The new system can provide the speed, precision, and optimum performance that is demanded of a modern vascular and interventional radiology service. It will help us to offer innovative, state-of-the-art, quality care in a new purpose-built suite
X-RAY services in Lincolnshire have become more advanced with the installation of an upgraded radiology system at Pilgrim Hospital. As part of a refurbishment of the unit, carried out by provider Toshiba, United Lincolnshire Hospitals NHS Trust has formed a new facility where procedures will be carried out, such as inserting balloons, catheters, microcatheters and stents into the body using X-ray image guidance. Toshiba's Infinix VFi X-ray system is the centerpiece of the unit; a floor-mounted system using the latest technology to present high-quality fluoroscopic images as well as 3D, rotational and CT-like imaging. Radiology services manager, Nigel Allen, said: "The new system can provide the speed, precision, and optimum performance that is demanded of a modern vascular and interventional radiology service. It will help us to offer innovative, state-of-the-art, quality care in a new purpose-built suite."
PROCUREMENT experts are urging NHS managers to consider asset financing techniques in the wake of capital spending cuts, and a conference later this year will provide them with an introduction to the initiatives. The British Institute of Radiology is hosting a one-day conference entitled Dispelling the Myths of Managed Equipment Service (MES) on 27 October in London. The event will provide an overview of MES as a vehicle to help fund the replacement and procurement of radiology technologies, such as MRI and LINAC equipment. This method enables trusts to spread the cost of purchasing and ensure constant upgrading of equipment over a set period of time. Among the speakers at the event will be Duncan Eaton, former chief executive of the NHS Purchasing and Supply Agency, and Anouk Vermeer-de-Boer of Philips Healthcare.
At a time when health budgets are restricted and governments want patients to have more choice and take control of their care, the use of telemedicine seems an obvious solution to many health challenges with which our societies are faced
CSC has launched a pioneering telemedicine platform, enabling clinicians in primary and secondary care to conduct secure, remote audio visual consultations and empowering patients to take more control over their health and wellbeing. eMEDlink enables patients to be closely monitored, with virtual ward rounds and ad hoc consultations. It is hoped the deployment will help to reduce waiting times and the costs associated with unplanned admissions as well as reducing attendance at outpatient clinics and the pressure on patient transport. The solution has the capability to support a number of conditions including COPD, asthma, diabetes, hypertension, mental health, obesity, palliative care, post-operative care, pregnancy and stroke. Freddy Lykke of CSC's European Healthcare Solution Centre, said: "This is a powerful solution in the way that it encompasses all three components of telemedicine: video consultation, the ability for patients to take their own measurements, and the ability to present data back to patients, not only those provided by them, but also all data held by medical providers. Combining this solution with other data means that telemedicine is not an isolated island. Very few telemedicine solutions on the market today offer such capability." CSC vice president, Dr Harald Deutsch, added: "At a time when health budgets are restricted and governments want patients to have more choice and take control of their care, the use of telemedicine seems an obvious solution to many health challenges with which our societies are faced."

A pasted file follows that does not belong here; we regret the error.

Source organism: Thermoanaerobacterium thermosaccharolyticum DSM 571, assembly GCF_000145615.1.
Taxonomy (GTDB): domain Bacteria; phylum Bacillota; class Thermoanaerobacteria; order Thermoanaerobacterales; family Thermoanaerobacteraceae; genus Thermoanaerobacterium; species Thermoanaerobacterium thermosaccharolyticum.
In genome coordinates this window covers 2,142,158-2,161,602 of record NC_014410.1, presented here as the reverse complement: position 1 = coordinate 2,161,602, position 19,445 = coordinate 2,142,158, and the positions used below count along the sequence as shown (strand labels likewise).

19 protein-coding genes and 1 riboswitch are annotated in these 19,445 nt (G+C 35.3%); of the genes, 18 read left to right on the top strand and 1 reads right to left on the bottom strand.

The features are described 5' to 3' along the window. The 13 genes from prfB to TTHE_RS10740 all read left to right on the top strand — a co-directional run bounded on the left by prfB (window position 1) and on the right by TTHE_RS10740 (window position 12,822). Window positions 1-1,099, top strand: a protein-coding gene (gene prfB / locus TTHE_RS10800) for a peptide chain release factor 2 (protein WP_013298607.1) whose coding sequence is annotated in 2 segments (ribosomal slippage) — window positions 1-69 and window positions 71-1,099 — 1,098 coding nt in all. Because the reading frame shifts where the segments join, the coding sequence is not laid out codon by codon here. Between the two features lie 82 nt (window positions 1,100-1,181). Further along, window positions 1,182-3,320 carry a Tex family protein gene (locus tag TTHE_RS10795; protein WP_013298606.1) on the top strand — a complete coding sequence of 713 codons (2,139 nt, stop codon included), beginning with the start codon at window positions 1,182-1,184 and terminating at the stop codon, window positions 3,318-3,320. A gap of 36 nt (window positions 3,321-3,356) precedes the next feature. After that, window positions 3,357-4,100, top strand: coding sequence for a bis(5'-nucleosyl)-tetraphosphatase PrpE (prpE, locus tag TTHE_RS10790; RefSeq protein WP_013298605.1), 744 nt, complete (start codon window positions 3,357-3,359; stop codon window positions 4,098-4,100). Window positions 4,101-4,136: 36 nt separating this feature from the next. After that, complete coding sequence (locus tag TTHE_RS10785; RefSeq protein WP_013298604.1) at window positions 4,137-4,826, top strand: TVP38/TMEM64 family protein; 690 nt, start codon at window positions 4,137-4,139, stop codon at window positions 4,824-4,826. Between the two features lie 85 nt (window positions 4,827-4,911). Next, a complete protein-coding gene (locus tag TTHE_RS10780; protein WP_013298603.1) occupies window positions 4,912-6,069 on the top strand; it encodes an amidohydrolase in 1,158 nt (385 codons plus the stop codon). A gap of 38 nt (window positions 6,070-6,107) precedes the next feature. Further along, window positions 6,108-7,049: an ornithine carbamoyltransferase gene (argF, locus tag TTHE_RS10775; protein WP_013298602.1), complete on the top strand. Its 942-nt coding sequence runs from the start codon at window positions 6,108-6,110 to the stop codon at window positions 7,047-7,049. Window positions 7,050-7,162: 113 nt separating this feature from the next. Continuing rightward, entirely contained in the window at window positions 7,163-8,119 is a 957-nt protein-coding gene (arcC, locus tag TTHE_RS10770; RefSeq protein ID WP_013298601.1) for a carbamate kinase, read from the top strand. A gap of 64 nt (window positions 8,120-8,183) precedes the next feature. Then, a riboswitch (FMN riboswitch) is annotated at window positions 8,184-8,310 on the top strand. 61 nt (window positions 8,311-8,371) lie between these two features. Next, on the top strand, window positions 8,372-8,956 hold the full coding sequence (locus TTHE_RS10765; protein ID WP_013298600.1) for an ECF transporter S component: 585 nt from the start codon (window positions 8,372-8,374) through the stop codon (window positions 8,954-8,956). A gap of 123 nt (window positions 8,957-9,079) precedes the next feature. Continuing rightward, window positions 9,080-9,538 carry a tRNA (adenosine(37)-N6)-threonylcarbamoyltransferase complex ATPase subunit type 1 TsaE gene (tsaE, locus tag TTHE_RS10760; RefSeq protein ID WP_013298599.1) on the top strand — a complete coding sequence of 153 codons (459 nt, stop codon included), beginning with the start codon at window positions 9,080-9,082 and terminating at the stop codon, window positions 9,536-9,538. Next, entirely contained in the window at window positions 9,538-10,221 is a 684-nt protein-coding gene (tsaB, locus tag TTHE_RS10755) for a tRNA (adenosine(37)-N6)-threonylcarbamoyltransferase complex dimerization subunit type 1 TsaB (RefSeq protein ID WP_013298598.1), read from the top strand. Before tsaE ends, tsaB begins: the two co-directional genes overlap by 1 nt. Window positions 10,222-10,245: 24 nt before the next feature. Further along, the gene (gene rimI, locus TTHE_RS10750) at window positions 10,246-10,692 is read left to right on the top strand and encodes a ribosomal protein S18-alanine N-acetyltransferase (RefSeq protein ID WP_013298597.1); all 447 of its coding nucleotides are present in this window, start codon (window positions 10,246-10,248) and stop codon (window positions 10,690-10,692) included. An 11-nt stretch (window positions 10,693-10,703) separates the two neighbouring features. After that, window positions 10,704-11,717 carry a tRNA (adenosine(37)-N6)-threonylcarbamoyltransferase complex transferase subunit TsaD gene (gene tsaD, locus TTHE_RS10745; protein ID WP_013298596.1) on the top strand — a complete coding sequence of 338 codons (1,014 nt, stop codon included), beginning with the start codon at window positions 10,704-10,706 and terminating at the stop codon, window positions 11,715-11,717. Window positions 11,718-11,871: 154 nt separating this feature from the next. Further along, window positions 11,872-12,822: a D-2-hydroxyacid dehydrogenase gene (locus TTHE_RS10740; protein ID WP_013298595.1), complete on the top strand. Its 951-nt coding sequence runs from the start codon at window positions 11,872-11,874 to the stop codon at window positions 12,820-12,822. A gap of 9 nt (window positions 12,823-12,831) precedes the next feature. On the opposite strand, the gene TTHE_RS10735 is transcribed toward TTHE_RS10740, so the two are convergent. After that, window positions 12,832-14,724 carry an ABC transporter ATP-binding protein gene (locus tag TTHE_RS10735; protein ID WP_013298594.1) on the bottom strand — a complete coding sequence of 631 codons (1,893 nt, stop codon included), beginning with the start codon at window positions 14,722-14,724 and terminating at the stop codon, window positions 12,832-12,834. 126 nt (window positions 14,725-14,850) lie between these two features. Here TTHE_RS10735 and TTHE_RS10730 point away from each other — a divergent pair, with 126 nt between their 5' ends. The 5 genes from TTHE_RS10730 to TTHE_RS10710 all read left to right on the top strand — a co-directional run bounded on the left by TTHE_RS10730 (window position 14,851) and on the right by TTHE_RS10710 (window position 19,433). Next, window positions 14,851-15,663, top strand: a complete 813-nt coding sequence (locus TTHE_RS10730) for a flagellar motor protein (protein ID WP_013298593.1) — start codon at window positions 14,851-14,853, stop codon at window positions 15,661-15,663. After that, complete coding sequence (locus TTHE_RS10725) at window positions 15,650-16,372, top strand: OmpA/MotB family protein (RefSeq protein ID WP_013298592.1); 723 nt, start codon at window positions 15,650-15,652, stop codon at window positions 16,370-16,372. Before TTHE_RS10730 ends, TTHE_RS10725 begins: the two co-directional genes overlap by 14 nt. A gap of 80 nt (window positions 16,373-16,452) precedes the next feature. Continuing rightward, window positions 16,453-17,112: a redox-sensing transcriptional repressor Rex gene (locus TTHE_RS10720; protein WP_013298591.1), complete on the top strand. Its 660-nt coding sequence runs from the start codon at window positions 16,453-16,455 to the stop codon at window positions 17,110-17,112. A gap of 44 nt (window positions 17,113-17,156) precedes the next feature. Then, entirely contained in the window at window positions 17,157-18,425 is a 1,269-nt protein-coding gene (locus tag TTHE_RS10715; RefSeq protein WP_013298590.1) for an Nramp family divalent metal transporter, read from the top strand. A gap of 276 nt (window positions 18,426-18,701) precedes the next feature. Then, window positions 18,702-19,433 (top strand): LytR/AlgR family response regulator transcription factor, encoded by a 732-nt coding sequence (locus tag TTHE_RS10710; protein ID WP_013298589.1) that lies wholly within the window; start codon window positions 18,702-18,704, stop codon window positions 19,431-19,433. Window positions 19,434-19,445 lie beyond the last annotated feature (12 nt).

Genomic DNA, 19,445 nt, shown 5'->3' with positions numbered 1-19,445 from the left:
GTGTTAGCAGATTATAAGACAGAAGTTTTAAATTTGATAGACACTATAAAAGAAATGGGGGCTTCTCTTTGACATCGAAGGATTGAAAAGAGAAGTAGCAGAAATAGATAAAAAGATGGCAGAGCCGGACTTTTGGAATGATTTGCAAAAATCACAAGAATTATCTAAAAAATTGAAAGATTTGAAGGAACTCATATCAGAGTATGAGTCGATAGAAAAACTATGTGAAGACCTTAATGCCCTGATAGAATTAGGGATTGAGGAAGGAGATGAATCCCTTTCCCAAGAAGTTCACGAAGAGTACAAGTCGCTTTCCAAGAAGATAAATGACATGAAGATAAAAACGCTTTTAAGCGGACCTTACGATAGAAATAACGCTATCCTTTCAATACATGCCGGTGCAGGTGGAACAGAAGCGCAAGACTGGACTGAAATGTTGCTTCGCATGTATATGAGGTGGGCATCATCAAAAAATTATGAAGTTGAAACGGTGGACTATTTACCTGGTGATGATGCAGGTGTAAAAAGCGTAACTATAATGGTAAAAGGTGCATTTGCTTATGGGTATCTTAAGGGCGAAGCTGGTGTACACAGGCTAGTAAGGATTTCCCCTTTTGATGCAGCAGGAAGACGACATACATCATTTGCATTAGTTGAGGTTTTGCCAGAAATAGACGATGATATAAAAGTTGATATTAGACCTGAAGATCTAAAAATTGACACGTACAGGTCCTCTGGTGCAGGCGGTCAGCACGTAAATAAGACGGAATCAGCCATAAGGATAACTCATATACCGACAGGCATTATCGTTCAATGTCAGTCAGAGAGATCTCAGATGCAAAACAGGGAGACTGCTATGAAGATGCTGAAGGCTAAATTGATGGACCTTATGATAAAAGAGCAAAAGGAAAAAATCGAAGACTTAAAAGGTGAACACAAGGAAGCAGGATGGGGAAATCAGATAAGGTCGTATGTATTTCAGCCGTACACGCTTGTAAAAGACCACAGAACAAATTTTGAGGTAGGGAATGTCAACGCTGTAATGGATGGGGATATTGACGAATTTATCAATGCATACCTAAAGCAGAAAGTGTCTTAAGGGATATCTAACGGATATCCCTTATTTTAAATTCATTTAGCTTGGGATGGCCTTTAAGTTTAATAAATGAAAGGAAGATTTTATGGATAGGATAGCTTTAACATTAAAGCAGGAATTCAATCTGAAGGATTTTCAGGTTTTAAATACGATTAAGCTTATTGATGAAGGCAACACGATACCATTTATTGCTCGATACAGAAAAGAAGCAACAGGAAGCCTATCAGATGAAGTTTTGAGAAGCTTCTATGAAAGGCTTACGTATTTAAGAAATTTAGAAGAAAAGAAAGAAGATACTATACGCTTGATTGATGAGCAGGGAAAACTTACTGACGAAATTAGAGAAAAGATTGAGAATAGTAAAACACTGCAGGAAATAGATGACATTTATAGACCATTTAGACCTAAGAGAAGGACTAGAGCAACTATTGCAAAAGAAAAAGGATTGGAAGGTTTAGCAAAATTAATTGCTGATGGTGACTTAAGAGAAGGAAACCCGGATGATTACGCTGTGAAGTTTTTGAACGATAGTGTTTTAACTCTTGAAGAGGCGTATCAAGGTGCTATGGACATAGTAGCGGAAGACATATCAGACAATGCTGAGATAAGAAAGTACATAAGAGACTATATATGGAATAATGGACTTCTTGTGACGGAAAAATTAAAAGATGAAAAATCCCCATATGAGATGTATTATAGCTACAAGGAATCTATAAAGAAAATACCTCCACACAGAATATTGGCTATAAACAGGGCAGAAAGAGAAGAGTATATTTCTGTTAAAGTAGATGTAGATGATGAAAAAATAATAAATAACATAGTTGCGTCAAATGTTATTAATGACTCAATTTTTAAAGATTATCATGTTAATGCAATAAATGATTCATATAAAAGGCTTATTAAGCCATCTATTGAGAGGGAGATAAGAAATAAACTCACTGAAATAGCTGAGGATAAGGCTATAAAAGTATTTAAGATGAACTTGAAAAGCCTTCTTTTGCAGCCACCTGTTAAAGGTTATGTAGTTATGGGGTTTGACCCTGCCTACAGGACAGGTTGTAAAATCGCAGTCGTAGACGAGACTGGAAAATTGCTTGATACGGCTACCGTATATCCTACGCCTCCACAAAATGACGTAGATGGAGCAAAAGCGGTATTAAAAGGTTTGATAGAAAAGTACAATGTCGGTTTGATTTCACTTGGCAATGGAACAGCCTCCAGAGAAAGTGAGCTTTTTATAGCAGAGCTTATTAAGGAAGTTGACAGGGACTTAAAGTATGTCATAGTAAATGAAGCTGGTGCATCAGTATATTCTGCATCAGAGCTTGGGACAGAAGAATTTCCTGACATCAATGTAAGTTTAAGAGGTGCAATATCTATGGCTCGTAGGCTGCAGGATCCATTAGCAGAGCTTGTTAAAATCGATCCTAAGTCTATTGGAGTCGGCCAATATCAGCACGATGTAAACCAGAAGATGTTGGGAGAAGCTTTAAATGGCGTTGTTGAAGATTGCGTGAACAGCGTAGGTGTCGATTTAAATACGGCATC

SUPPLY chain standards organisation, GS1 UK, has named King's College Hospital's dental facility the UK's first Healthcare Centre of Excellence. The award was granted in recognition of improvements achieved through the implementation of a barcoded instrument track-and-trace system. Installed by GS1 UK solution provider, Meditrax, King's College Hospital Dental now has much more visibility over approximately 16,000 surgical instruments it uses every week. "By using a unique identification code for some pieces of equipment, staff are able to locate items quickly and easily," said Roger Lamb, spokesman for GS1 UK. "With some specialist surgical tools costing hundreds of pounds to replace each time they are misplaced, it has also helped reduce costs significantly." In addition, the Meditrax system provides a traceable log of the sterilisation process, considerably speeding up decontamination. It also enhances patient safety by ensuring contaminated instruments are not re-used or can be recalled if necessary. The announcement of the Centre of Excellence status means it will be seen as a benchmark for other NHS centres across the country. Davisha Humzah, King's College Hospital Dental's acting operations manager, said: "We are delighted to have been awarded Centre of Excellence status. We have adopted GS1 IK standards and incorporated the technology within our practices, processes and culture, enabling us to work much smarter and enhance both our business efficiency and patient safety. All our staff have been trained on the system and understand the immediate benefits it brings to their work." Last year, GS1 UK identified that 26 days per nurse and £1billion in wages is lost every year hunting for missing equipment.
ALSO IN THE NEWS: Panasonic has become one of the first major international companies to gain Medical Device certification to European Council directives 93/42/EEC and 2007/47/EC across a wide range of refrigeration and incubation products.